Ethical issues in AI and cognitive computing
Algorithms and biased training sets are not the only culprits in our quest to develop better information systems. We see a growing reliance on accepting AI and cognitive computing recommendations without interjecting the human ability to test the reality of the recommendations, given the context in which the user is seeking information. Context is a new concept in developing cognitive applications, and we are still experimenting with how to filter results by the user’s context without invading their privacy. Another danger in our interaction with information systems is the system’s tendency to deprecate or eliminate exceptions, rather than, perhaps, highlighting them.
Complexity, context,and AI challenges
While human interaction with information systems has always been a problem for users, there are new quandaries that have arisen because of the volume and availability of uncurated data. These stumbling blocks are again societal as well as legal. Social media, for instance, coupled with lack of governance, invites manipulation by users, by organizations, and by governments. The drive to regulate malefactors is admirable, but who will have the power to decide whether a social message is dishonest, inaccurate, or evil? This pertains to challenges such as poor design in Boeing’s 737 Max software, as well as acceptance of bail and sentencing recommendations, election interference, and the spread of hate and violence ideologies. In yesterday’s more homogeneous societies, especially with non-porous borders, it might have been possible to enforce social norms. This is no longer a possibility.
The complexity of risks and choices have flummoxed technologists as well as regulators. What is the correct decision for a self-driving car to make when faced with a dilemma of injuring one person or a group of bystanders? Autonomous car designers tell us that there will be far fewer traffic deaths with more autonomous vehicles on the road, but this means ceding decisions of whom to injure to a vehicle. Do we want to do this?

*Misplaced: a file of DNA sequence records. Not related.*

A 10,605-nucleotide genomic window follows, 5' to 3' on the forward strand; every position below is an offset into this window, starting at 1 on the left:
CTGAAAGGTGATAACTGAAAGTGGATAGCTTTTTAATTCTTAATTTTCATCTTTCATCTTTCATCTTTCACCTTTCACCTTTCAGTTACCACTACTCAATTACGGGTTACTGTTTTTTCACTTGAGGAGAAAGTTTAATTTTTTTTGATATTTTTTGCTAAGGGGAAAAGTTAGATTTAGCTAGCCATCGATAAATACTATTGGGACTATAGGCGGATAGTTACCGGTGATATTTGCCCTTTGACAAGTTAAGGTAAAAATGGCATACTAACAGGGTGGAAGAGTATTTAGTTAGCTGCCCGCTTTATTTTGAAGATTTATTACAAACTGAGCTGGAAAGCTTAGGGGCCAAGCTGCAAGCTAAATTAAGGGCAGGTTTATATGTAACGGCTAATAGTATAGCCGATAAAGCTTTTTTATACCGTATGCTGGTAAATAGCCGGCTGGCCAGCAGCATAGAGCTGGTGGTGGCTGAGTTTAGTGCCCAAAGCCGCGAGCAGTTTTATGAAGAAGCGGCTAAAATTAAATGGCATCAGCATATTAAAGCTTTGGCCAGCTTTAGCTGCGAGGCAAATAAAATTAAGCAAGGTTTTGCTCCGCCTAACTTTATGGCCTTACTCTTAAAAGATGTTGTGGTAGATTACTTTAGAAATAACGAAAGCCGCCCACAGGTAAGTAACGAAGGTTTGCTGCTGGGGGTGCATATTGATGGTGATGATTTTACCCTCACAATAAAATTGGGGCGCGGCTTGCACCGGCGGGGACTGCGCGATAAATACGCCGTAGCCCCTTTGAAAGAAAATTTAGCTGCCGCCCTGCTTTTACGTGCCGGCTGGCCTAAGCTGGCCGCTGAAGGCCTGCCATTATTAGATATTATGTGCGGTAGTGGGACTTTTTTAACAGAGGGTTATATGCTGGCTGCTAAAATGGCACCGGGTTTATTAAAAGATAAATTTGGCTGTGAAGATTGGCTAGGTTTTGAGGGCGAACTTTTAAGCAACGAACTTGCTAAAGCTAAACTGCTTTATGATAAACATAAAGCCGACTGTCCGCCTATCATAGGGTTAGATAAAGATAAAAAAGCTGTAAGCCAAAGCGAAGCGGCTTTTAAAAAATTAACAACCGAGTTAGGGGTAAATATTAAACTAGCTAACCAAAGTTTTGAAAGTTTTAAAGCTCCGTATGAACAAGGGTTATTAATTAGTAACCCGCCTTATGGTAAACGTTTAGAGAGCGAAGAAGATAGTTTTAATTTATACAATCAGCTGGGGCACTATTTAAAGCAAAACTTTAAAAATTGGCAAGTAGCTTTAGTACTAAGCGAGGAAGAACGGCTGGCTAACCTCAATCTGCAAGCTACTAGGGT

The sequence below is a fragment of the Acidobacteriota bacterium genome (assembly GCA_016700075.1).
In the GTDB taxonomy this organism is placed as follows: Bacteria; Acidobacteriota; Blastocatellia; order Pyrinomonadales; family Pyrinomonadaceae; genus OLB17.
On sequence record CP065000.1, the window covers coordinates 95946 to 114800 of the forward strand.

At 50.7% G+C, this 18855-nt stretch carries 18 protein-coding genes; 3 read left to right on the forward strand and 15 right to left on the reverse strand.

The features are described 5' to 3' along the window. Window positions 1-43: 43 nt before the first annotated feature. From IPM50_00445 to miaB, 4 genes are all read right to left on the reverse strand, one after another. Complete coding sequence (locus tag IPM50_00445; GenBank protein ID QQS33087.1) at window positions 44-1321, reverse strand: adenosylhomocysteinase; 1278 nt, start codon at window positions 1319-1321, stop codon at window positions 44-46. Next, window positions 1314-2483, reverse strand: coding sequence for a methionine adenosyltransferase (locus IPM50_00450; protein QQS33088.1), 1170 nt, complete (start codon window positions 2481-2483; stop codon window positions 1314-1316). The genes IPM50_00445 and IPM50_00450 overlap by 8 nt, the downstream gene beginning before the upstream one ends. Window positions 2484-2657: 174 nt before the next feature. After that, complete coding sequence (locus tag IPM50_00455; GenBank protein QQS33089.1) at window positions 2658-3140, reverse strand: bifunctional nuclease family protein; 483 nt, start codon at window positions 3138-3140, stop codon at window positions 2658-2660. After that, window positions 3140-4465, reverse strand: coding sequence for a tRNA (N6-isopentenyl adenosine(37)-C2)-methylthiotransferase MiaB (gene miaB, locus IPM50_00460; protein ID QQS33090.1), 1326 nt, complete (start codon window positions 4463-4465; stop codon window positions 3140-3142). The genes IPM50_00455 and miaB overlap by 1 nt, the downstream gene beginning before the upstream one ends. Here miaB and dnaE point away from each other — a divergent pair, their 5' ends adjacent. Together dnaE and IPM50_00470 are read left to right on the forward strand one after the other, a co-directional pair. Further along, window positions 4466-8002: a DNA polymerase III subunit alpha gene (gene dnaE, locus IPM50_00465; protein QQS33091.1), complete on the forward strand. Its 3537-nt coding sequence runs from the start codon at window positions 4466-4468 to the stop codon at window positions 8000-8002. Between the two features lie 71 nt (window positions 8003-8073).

Privacy (or lack thereof)
Discussions of privacy issues are perhaps the most prevalent in the media and press. Do we need to trade privacy for the results and benefits of AI and cognitive computing? Will we resolve issues of data ownership, data (and device) access, and data control? Copyright ownership plays into this area as well, as do transparency and the right to know.
These are rarely technical problems, nor are they likely to spawn effective technical solutions that appeal to all interested parties. Rather, they invite legal or regulatory solutions. And yet, most technologists debate these issues fiercely as if they could arrive at technical solutions.
Perfection eludes us all, every day. Instead, we must develop coping strategies for dealing with imperfections in terms of selecting better training sets and designing vehicles or systems in which disastrous consequences are a possibility. The trick will be to achieve “good enough” solutions to give humans the chance to work with machines in order to catch egregious errors.